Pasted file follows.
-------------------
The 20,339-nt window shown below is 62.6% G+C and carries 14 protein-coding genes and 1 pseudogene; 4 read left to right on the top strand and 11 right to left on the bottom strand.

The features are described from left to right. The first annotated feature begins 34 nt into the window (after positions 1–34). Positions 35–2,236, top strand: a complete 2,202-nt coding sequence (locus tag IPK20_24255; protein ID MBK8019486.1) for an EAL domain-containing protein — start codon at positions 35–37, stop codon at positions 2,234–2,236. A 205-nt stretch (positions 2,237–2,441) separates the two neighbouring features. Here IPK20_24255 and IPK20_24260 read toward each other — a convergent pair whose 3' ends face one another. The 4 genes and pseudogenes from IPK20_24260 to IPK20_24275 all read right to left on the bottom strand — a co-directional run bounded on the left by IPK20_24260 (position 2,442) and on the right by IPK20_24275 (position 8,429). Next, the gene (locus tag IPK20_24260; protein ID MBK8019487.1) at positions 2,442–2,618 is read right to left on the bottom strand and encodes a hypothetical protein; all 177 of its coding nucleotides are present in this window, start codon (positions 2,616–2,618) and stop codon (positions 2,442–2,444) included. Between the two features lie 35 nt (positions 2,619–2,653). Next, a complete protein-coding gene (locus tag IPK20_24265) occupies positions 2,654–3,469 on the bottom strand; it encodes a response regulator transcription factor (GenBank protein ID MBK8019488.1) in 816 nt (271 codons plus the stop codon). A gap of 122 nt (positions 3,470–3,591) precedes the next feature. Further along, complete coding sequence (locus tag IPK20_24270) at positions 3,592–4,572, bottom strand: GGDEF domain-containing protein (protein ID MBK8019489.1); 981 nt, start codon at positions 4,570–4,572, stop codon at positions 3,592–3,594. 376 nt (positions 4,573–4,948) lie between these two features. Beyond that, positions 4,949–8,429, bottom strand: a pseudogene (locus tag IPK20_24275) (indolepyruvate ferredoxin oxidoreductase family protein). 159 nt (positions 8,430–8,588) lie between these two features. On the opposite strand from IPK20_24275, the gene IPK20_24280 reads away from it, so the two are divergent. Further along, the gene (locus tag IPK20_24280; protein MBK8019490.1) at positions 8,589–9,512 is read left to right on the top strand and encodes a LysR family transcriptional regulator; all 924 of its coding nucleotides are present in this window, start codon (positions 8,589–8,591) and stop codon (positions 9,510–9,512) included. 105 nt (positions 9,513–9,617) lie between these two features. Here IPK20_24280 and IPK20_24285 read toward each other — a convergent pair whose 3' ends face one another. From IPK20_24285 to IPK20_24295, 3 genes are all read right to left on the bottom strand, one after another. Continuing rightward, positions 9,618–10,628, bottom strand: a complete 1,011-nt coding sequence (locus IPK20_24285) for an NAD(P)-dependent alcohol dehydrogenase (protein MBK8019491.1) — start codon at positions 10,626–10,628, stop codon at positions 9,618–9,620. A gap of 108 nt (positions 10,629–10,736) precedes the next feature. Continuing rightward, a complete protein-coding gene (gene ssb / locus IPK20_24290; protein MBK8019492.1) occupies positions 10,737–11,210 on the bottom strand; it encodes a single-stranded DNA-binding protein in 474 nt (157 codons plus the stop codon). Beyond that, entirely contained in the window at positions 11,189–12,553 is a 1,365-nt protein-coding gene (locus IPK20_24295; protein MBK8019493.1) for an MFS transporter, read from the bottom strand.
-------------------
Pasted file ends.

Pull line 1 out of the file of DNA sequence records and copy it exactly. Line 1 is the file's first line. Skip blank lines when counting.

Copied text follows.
The 20,339-nt window shown below is 62.6% G+C and carries 14 protein-coding genes and 1 pseudogene; 4 read left to right on the top strand and 11 right to left on the bottom strand.